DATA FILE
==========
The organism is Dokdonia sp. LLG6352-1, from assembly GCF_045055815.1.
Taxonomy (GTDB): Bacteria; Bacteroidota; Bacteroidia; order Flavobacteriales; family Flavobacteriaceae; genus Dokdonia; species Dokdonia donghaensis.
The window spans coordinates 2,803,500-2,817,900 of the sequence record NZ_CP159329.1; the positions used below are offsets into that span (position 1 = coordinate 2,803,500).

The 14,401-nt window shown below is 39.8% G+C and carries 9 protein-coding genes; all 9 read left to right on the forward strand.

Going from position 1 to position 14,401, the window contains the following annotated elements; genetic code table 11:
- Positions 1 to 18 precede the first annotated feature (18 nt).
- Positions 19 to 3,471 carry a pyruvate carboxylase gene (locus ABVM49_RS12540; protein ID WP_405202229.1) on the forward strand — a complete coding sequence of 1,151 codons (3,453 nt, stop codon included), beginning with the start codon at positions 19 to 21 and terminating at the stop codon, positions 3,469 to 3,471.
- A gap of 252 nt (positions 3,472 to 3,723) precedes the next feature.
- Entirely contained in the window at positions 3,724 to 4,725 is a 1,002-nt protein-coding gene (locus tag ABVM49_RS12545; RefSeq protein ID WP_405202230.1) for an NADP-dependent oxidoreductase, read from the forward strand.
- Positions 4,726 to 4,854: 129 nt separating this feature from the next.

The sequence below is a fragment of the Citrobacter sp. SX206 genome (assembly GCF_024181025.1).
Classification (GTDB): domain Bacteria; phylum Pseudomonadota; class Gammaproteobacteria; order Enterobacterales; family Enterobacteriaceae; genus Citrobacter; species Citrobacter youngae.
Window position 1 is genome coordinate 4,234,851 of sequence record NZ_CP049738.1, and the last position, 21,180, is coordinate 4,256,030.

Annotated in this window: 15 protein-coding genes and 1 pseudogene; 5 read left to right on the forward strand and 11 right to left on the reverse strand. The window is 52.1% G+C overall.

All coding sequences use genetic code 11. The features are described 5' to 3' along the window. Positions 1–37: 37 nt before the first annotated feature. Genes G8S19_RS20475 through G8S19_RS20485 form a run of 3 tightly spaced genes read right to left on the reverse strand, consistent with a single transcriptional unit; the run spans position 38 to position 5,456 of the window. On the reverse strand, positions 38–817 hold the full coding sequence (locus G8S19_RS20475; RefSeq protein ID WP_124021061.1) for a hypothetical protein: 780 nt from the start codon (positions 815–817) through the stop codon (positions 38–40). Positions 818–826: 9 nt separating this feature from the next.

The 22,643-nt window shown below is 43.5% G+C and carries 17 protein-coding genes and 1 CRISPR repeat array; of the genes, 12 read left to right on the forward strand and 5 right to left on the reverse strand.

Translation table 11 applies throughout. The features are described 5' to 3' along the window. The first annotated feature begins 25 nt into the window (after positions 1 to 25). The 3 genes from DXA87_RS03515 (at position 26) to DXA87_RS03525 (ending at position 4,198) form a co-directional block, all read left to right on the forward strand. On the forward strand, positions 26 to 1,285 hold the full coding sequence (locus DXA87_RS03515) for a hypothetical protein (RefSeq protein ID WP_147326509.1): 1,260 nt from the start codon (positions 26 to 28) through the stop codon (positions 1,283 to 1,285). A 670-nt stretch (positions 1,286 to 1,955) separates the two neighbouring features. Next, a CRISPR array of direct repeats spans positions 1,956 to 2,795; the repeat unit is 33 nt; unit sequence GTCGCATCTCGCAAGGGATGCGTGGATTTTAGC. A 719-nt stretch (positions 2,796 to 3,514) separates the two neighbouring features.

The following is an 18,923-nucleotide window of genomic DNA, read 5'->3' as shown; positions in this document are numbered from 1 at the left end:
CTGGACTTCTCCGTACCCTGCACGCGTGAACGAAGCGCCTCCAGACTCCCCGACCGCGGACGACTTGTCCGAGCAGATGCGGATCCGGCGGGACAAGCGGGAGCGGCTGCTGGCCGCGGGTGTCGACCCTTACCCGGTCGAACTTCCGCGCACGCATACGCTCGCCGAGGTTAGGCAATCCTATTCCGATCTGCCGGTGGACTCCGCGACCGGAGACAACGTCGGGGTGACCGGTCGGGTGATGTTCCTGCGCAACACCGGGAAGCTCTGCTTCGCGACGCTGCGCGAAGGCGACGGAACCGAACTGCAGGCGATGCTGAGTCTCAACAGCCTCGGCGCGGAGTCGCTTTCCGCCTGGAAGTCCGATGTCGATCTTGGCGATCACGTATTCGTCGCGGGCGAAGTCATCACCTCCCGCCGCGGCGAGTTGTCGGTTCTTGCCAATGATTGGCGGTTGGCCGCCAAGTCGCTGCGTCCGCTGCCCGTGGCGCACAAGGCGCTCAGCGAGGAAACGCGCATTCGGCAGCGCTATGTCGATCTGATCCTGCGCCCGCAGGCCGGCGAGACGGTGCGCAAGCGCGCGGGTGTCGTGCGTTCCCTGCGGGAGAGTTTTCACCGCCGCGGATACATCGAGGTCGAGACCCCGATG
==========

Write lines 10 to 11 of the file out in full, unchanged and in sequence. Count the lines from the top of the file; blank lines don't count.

- Positions 4,726 to 4,854: 129 nt separating this feature from the next.

The sequence below is a fragment of the Citrobacter sp. SX206 genome (assembly GCF_024181025.1).